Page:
Every year, I take time to reflect on the past year and set goals for the year ahead. These goals usually require some kind of change on my end — if I want to publish more newsletters (a goal I achieved last year 🎉) I need to change how often I sit down and write, and I need to make sure I have a process in place for planning out my content.

These seem like small changes but think about how easy it is to fall back into old routines. Change is hard, and working towards something big is also hard. It’s easier to just keep doing what you’re used to doing. It would be easier for me to have just sent sporadic newsletters when I remembered I had published a few articles. So, how was I able to stay on track? I believe setting up the right systems is the way to go, and one system I swear by is doing daily check-ins and weekly reviews.

The case for more frequent check-ins

I’ve shared a lot of the tried and true systems I use in my work and life. How I set goals, manage performance reviews for myself and others, review my week, and create more content with a content creation system.

It’s not just about having these systems (though that’s essential), but the timing of how frequently I am working on these systems and the change they represent is just as important.

For some reason, a lot of my old systems were set up to occur every month. Review my goals monthly, review my performance monthly, etc. Those systems are now daily and weekly, respectively, and they’re serving me much better.

It seems like it would be easier to check in only 12 times a year instead of 52 or hundreds of check-ins — but I’ve found that it’s not. It’s the opposite.

The less frequent the check-ins, the more energy it took to start that specific routine because I didn’t do it very often. I lost the flow of it.

On the other hand, I check in on my goals on weekdays and in my weekly review. These more regular checks have the benefit of only taking me a couple of minutes, plus they keep my goals top of mind when thinking about how I want to spend my time on any upcoming week.


  • I check in on my goals most weekdays in a Notion Daily Journal.
  • I do a weekly review of the past week and plan for the week ahead.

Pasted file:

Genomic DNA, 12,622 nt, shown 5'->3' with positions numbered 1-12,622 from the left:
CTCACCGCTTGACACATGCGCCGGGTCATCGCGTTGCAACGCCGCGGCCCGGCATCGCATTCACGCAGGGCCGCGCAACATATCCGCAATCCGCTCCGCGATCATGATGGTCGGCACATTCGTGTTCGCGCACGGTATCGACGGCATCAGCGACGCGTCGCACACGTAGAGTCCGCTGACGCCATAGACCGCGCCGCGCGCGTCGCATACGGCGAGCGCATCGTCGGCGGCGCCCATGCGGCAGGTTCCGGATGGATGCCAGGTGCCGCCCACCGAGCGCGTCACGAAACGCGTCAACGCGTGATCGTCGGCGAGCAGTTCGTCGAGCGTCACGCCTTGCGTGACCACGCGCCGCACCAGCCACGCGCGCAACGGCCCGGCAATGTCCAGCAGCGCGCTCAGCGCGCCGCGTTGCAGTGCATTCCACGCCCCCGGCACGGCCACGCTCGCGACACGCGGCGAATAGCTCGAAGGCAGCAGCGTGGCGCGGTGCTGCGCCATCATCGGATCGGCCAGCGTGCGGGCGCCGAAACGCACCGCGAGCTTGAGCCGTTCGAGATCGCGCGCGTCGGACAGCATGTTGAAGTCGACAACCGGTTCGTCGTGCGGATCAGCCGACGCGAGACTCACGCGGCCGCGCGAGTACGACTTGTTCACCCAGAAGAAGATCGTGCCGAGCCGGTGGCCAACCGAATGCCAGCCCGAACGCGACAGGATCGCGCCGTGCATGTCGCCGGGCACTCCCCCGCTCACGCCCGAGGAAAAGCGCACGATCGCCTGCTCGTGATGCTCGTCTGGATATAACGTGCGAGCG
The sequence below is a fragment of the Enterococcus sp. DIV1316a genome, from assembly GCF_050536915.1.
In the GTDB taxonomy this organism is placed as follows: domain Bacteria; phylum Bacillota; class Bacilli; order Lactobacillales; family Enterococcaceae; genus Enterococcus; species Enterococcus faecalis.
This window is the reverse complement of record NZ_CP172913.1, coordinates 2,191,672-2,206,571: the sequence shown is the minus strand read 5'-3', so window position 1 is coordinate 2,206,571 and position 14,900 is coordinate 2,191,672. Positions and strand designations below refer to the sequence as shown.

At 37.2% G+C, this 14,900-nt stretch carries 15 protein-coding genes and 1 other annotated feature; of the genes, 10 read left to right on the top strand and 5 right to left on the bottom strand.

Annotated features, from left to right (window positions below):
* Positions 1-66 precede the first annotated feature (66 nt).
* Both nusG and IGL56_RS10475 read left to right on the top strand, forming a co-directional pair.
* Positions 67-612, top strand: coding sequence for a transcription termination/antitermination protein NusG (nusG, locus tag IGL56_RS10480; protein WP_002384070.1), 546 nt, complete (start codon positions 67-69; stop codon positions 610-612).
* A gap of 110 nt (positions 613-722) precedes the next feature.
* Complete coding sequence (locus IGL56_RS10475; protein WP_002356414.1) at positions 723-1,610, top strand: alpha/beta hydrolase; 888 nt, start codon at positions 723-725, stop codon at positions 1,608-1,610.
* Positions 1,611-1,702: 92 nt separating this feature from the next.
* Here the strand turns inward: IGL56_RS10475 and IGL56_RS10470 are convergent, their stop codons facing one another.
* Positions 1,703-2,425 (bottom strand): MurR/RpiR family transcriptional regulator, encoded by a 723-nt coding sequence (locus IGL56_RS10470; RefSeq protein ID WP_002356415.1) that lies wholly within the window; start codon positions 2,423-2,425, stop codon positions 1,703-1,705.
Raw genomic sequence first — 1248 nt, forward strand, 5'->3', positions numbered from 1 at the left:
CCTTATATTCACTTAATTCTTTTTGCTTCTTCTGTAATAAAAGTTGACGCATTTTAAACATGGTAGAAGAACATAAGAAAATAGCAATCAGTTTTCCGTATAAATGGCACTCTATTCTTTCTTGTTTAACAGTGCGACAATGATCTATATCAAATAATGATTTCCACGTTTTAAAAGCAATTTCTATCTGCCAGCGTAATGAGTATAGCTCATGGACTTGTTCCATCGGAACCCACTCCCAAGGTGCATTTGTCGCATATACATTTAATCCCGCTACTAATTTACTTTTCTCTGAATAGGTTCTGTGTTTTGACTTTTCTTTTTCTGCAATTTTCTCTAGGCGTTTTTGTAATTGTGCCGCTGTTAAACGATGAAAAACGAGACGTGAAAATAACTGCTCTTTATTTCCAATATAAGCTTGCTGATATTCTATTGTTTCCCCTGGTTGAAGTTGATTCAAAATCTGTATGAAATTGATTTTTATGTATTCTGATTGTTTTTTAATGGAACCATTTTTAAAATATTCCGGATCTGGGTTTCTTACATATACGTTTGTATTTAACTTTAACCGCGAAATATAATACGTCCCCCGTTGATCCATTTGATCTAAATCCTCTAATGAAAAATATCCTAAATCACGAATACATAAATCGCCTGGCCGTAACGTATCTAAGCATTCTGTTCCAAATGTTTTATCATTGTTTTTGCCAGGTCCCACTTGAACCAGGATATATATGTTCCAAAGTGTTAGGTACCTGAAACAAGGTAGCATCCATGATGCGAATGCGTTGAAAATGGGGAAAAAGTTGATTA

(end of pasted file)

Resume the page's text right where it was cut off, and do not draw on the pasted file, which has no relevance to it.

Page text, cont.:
• I make performance review notes weekly.
  • I do content creation weekly.

At my best for exercise, it was the same. I was exercising every day. It meant it wasn’t a question of “what days am I exercising?” It was “When am I exercising every day?” I just picked the mornings and stuck to it. Exercising daily made everything simpler, and I worked out more than I ever had before.

Scale back until these actions are small enough to do daily

The key here is that I’m creating check-ins and routines that are small enough that adding them in daily feels easy, not difficult. If you’re struggling with doing more frequent check-ins on goals or habits, try scaling them back to be the smallest possible version so you can easily do them daily.

For example, I wanted to reflect more and build reflection into my daily routine. One method is Julia Cameron’s Morning Pages. It’s a tool she talks about in her book The Artist’s Way, which I would recommend to anyone doing creative work. The idea is that you write three full pages of stream of consciousness every morning before you do anything else. Just get everything out of your head. It’s a process that a lot of writers now swear by.

I’ve written many morning pages, and it has had a huge impact on me. At the same time, writing three full pages can take a long time depending on the day. Also for parents, you never know when your kids will wake up, even if you do all sorts of planning around them sleeping until their usual time.

Don’t get me wrong — I still recommend the Morning Pages to absolutely anyone who is doing creative work or who wants to build in more reflection. But for some, a smaller version of this might be needed.

The smallest version I’ve found of creating a daily journaling and reflection process is writing just one line a day in a journal at the end of the day. There are these five-year journals for just this called One Line A Day and I just completed my second at the end of last year.

These journals with just one line for every day is the smallest version I’ve found of reflection that is easier for me to do daily and build up more consistency.

Here are a few things I’ve shrunk to make the smallest version of themselves either in my current or past routines:

  • Read more philosophy → Read one page of the Daily Stoic every day
  • Journal more → Write one line every day
  • Do more yoga → Do a few stretches in bed every morning
  • Do a monthly review of my goals → Check in on my goals daily via my daily journal

All that to say, if there’s a goal you’re trying to achieve or a new habit you’re working on, consider doing it more frequently. Is it possible to do it daily? Try to scale it back until doing it daily or weekly feels not only realistic but easy.

You might be surprised how it takes less time and mental energy to do things more often, and then after several months, you are hopefully pleasantly surprised at all of the progress you’ve made towards making these changes.

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